Devuan fork of gpsd
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gpsd SUPPORT information
------------------------
GENERAL
~~~~~~~
gpsd is developed and maintained by the open source community, and the
project does not formally offer support. Many people are usually
extremely helpful, particularly towards those people who have taken
the time to try to understand things and appear likely to contribute
to the community. This file explains how to ask for help.
(For those used to interacting with and contributing to open source
projects, note that this file is not attempting to say anything
radical or unusual.)
There is much documentation online at
https://gpsd.io/
and that documentation should be consulted before asking for help.
Details of gpsd support is described at
https://gpsd.io/faq.html#bug-reporting
The following link is very useful to give a sense of how to ask
questions:
http://www.catb.org/esr/faqs/smart-questions.html
gpsd has not adopted the policy implicit in the following link, but it
is an interesting discussion which may provide some insight into the
response to requests for help:
https://berthub.eu/articles/posts/anonymous-help/
ISSUE TRACKER
~~~~~~~~~~~~~
The gpsd source control website is at
https://gitlab.com/gpsd/gpsd/
and contains an issue tracker.
Issues may be created when you believe that something is wrong in the
gpsd code, documentation, or website and can articulate why you
believe that. This is not meant to be a particularly high bar, but
asking questions in issues is not acceptable and "gpsd doesn't work"
is not acceptable. Feature requests are sometimes acceptable,
particularly when the feature is well thought out, appears
implementable, is likely to be of broad interest, and the request is
filed by someone with a history of participation in the community.
Issues may be created for the most recent formal release of gpsd, or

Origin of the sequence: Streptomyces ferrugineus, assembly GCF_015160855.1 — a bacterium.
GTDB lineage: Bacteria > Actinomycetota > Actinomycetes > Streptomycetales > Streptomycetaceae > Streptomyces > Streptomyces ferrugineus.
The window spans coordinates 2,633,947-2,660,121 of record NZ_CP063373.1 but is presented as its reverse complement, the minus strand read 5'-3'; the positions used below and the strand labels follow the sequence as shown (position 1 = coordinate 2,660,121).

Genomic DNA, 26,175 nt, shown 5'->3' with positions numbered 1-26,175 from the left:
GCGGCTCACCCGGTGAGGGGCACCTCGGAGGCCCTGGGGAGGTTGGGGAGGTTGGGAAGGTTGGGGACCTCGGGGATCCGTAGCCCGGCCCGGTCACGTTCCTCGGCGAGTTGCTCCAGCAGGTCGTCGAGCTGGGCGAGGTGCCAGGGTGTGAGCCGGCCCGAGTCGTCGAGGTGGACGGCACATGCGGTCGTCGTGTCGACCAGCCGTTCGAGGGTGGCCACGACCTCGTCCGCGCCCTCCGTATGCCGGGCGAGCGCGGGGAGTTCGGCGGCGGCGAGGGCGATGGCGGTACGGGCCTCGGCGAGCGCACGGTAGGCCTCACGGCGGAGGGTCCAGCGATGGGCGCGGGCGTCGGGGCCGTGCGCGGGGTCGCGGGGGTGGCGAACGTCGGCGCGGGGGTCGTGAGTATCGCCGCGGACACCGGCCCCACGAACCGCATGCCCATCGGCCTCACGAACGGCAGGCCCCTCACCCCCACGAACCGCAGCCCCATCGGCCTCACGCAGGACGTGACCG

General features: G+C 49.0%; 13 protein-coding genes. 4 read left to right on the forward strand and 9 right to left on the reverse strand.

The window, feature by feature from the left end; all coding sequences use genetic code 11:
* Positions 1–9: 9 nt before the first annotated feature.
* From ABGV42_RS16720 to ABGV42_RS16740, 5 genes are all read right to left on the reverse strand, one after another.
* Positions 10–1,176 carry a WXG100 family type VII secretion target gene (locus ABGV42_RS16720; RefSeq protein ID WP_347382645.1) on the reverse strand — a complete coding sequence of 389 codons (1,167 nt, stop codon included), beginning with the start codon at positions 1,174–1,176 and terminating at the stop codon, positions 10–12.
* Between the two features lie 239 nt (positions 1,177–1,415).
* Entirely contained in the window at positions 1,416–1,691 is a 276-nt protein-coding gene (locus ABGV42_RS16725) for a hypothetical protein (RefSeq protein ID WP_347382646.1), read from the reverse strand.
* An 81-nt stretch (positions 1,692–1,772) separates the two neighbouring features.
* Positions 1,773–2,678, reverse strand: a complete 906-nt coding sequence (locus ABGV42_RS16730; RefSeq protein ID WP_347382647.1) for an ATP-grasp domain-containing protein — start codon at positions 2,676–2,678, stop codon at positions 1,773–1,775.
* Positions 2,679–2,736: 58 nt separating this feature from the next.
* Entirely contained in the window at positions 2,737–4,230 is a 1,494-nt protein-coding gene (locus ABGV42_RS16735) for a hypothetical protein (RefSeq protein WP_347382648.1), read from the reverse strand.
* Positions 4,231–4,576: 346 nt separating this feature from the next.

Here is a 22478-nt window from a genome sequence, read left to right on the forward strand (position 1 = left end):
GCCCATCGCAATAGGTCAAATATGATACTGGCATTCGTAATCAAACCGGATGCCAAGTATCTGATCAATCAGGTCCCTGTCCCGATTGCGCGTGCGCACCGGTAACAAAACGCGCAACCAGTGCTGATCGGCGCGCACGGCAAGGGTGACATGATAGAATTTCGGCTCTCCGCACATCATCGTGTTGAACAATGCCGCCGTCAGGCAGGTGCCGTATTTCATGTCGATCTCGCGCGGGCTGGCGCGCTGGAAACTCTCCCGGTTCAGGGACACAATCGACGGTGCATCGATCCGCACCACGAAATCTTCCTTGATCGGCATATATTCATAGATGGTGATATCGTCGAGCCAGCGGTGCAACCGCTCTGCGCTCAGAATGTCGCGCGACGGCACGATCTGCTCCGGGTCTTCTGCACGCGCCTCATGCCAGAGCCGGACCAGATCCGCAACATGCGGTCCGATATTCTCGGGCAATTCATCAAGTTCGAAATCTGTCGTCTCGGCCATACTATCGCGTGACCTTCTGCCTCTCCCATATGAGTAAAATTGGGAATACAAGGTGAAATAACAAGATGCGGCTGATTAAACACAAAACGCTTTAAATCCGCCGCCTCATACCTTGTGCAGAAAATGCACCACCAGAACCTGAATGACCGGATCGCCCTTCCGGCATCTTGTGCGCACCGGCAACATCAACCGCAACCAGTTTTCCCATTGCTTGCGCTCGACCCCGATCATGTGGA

the current version of gpsd, the website or other project content.
(Quality bug reports with specific references to problem code still
present in the latest release are OK too.)
Issues that are not valid issues (not a bug, or lack of a reasonable
attempt to provide enough information) may be summarily closed.
USER MAILINGLIST
~~~~~~~~~~~~~~~~
The user mailinglist at
https://lists.gnu.org/mailman/listinfo/gpsd-users
is appropriate for questions about gpsd, after a reasonable attempt
has been made to answer the question by reading the documentation.
When posting to the user list, make sure to describe your question and
situation well (see the links above). Please realize that you are
asking for free help from strangers, rather than addressing your paid
consultant.
Generally, please update to at least the latest formal release before
asking for help, particularly if you are trying to do anything that is
not already known to work for everyone else. Almost no one on the
mailinglist has shown an interest in addressing issues in old
versions.
DEVELOPMENT MAILINGLIST
~~~~~~~~~~~~~~~~~~~~~~~
The development mailinglist at
https://lists.gnu.org/mailman/listinfo/gpsd-dev
is appropriate for technical discussion about what changes should be
made to gpsd. Questions about how to do things with gpsd are
inappropriate on this list. (If you aren't reading the code, this
list is likely not for you.)
PRIVATE MAIL TO MAINTAINERS
~~~~~~~~~~~~~~~~~~~~~~~~~~~
A quick perusal of the lists will make it clear who is maintaining
gpsd and contributing changes. Do not send private mail to these
individuals asking for help. Ask your questions in public, and expect
the conversation will remain public, so that others can help you, and
that the conversation will be of benefit to the whole community.
If you need technical help in private, then you need a consultant, not
free help from the project.
It is acceptable to send private email when disclosing a security
issue.
LONG TERM STABLE PACKAGING
~~~~~~~~~~~~~~~~~~~~~~~~~~
Note that there are a variety of distributions and packaging systems
that contain gpsd. Some of these are kept relatively up to date, and
some intentionally snapshot software at some point in time and then
only apply security patches, sometimes for five years. These are
typically called "long term stable" or "LTS", and are aimed at users
who wish to avoid ABI or feature changes and only get bug reports.
Occasionally, a user has appeared on the mailinglist expecting support
for an old version because it is contained in some LTS operating
system they have chosen to run. The gpsd project lacks the resources
to provide help about old versions, and support requests for old gpsd
versions in LTS operating systems should be directed at the LTS OS
supplier (or your paid consultant or support service).
A related issue is obtaining a modified version of gpsd from a GPS
chip vendor, leading to using old gpsd versions. The project
encourages improvements to gpsd to be contributed back for the benefit
of the greater gpsd community, and also to remove reasons for people
to use old versions. People using an old version from a vendor should
seek support from their vendor.